The proppants are created from slag that would come from the steel mill.
"I brought to the city several weeks ago, perhaps three or four weeks, a business venture by a company called Blue Sky International seeking the need for about ten acres to develop what’s called proppant plant. Proppants are metallic balls that are created from slag material. And all this obviously comes together because of the steel mill and the slag that is ultimately produced from making steel. It’s then reprocessed by Stine, which is, I guess the old Brown Company…
Essentially, the company that the office represents is a company called Blue Sky International. Material has been given to Rob Barry and Ted Reed. A business plan and executive summary also the request for information has been received by your office."
Mr. Barry, “Right, and all those documents, reports have been recorded accepted and we have received."
Mr. Morton, “Additional reports by the company, labiality.”
Mr. Morton, “The initial meeting that I had was with Mr. Gary Smith from the Chester County Economic Development Council bringing the project to his attention for its violability for financing. I think we see a vital positive response. Our investors in this project are financially very capable….
But what we have is a thirty million dollar plant to be erected that will produce about a thousand tons of proppants a year. Which is essentially the amount of slag produced from the mill; or a thousand tons a day, I should say…
The concept is; ArcelorMittal makes the steel, there is slag produced, Stine… takes that slag reprocesses it. They take out all the remaining metals and what have you and then sell it back to the steel mill. The remaining is to a large degree used…for roads et cetera. That material…we would make the units called proppants which are used in the oil and gas industries to force down into the well to open up the fissures that allow low producing wells release their gas and oil actually making Marcellus Shale a lot --- We have a relationship with Halliburton…
We use 100 percent of the slag material that comes into the facility; it’s not a noisy facility. It’s clean; we have scrubber and everything, its waste water going in and scrubbers, recycling systems all in play. The company in the long run will probably be a one hundred million dollar producer plus. It will employ directly somewhere around eighty people, twenty four-seven….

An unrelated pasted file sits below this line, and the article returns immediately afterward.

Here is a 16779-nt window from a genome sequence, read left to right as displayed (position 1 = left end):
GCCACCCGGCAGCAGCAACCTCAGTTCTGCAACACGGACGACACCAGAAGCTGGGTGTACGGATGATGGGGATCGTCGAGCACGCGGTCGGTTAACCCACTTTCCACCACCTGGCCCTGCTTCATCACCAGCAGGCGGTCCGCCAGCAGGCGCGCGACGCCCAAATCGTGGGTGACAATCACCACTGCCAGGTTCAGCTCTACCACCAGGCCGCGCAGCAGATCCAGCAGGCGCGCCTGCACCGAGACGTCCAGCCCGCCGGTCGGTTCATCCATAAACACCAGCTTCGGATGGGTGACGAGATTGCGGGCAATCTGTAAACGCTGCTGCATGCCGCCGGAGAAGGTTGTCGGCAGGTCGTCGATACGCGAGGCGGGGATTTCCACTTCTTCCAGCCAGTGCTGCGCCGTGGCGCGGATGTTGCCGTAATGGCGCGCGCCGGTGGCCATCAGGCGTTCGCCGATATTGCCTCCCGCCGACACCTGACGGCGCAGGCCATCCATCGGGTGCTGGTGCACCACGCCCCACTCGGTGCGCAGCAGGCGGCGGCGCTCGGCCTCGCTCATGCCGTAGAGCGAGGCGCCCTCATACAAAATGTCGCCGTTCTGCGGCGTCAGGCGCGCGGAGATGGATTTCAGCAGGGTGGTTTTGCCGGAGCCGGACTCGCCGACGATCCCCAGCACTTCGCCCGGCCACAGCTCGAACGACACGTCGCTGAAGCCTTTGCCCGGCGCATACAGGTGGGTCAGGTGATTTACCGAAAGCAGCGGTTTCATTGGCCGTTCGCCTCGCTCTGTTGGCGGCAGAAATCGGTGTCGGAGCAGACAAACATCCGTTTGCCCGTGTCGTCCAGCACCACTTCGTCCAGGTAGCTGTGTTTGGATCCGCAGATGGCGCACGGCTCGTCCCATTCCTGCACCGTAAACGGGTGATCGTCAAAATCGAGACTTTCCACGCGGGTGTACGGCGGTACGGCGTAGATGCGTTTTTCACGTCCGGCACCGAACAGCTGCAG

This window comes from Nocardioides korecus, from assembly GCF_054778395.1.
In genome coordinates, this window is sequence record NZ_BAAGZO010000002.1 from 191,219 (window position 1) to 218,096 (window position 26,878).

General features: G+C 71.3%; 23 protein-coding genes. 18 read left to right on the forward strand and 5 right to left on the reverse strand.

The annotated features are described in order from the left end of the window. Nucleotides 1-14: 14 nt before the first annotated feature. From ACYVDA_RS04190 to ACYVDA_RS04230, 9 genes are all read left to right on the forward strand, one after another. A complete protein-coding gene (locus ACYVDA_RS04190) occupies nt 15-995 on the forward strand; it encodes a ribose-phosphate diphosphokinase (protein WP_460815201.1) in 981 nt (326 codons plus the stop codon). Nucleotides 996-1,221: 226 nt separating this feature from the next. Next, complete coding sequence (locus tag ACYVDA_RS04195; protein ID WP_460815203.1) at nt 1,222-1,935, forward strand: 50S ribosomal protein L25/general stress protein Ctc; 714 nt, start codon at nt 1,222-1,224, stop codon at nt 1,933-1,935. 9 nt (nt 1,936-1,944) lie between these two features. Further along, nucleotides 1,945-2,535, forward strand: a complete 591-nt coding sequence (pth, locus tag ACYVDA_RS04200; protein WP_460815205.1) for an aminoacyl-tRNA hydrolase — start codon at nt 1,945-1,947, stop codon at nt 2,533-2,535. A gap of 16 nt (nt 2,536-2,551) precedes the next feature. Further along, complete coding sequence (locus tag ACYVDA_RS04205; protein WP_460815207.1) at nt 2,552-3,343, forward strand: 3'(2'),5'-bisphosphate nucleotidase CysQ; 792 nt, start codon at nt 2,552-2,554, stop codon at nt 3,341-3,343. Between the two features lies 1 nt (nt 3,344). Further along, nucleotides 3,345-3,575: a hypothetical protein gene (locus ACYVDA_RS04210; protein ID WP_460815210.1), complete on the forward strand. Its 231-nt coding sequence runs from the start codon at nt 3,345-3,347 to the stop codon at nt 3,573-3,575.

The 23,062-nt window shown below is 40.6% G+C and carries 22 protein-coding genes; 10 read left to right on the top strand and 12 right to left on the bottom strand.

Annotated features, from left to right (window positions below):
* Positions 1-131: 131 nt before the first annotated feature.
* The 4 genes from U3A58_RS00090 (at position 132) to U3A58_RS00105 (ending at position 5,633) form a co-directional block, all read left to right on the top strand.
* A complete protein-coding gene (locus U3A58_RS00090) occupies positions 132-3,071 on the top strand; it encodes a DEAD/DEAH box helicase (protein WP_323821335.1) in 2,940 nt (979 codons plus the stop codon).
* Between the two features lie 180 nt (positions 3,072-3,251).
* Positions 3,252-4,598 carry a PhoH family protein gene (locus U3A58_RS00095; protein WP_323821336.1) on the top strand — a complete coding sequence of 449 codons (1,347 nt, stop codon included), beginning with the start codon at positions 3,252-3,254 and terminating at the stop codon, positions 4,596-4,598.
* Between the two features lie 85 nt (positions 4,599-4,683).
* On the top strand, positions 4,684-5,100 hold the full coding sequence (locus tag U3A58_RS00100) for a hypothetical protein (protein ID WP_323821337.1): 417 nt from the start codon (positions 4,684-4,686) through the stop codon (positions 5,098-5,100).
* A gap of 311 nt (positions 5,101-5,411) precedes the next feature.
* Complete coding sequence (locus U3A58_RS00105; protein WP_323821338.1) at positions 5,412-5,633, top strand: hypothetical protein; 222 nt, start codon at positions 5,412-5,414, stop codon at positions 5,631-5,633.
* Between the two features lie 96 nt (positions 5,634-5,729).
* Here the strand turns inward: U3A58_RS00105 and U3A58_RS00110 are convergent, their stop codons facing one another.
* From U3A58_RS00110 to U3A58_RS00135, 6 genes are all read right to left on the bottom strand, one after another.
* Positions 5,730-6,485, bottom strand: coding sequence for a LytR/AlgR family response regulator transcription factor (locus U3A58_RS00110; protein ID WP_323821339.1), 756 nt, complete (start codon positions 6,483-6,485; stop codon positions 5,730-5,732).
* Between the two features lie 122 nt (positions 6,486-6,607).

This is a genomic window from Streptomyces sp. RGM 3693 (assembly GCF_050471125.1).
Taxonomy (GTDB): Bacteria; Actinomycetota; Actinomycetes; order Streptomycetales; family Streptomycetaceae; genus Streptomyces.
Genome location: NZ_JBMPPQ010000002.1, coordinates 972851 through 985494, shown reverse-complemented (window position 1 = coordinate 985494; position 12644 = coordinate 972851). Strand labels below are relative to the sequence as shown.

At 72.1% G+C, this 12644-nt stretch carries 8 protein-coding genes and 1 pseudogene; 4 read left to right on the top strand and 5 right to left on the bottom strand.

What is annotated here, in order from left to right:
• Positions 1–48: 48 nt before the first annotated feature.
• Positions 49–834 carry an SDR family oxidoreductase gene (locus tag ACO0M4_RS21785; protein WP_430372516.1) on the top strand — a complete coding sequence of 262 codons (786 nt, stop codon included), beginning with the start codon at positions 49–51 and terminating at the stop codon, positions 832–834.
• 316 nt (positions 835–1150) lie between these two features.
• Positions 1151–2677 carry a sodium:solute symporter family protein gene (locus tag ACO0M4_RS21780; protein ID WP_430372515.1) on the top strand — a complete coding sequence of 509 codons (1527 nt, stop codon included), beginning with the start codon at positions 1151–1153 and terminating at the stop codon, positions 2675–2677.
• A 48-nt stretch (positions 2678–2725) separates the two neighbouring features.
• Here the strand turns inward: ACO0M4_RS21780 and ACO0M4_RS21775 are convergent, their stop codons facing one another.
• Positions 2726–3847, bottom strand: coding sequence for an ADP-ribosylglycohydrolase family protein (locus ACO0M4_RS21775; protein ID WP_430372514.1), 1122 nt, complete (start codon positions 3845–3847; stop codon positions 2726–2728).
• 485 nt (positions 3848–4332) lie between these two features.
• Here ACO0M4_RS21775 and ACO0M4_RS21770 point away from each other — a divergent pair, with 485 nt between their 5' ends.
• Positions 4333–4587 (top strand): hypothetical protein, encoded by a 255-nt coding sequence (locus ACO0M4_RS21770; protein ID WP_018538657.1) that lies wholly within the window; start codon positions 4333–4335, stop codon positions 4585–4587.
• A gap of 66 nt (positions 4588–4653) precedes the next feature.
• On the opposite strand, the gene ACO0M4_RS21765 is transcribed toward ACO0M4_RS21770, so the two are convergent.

As a result of coming to the City and speaking with Rob and Ted we identified the flats the north side of the flats, although it did stress the velodrome’s position et cetera… That’s where we are today… So we’ve got one hundred thousand dollars for the corner of Lincoln and Church and a million dollars for the eight acres or less on the north side of the flats. We think we have the financial wherewithal to meet the requirements for the Economic Development Council….
The principals are meeting with Stine on Monday…. A letter of interest has already been submitted to negotiate a contract to sell to Blue Sky all the slag they need to do this project."
Mr. Reed has talked to a local industry about the possibility of some land, seventy nine acres outside of the City limits of Coatesville. The Blue Sky Company was not interested in that. Mr. Reed wants the staff to work on the possibility of finding another site near the steel company.
Mr. Morton, "It’s got to go somewhere.”
“It’s got to go somewhere.” Sure, companies look for low income black or minority cities to put their polluting dangerous plants into. Places where people have less political clout and where public officials can be paid to play. Actually I don’t think it needs to go anywhere at all. The gas companies don’t need to mine for gas and Halliburton doesn’t need fracking chemicals from Coatesville or anywhere in Chester County.
We don’t have to run the risk of spilling fracking chemicals into the Brandywine Creek, destroying our ground and surface water. We don't need tap water that you can light with a match like in the video below. Right now, I think because of Dick Cheney, there are no United States EPA regulations regarding fracking chemicals. That is likely to change.
I don’t think a company that manufactures fracking chemicals should go in downtown Coatesville or anywhere on the Brandywine Creek.
John Pawlowski, “I’m trying to piece together what I heard here... I think the area this gentleman is talking about is north of the viaduct and one time 84 Lumber wanted to buy some of that and put in one of their establishments and the entire RDA turned it down. I don’t know much about everything, the details, I can only comment on what I think I heard. And what I think I heard is that something like that does not belong in Coatesville. I don’t care where in Coatesville you look, it does not belong in Coatesville. Perhaps there’s space right in the middle of the Mittal property down it South Coatesville somewhere where this will fit very nicely and still maybe contribute to employment of one or two Coatesville people.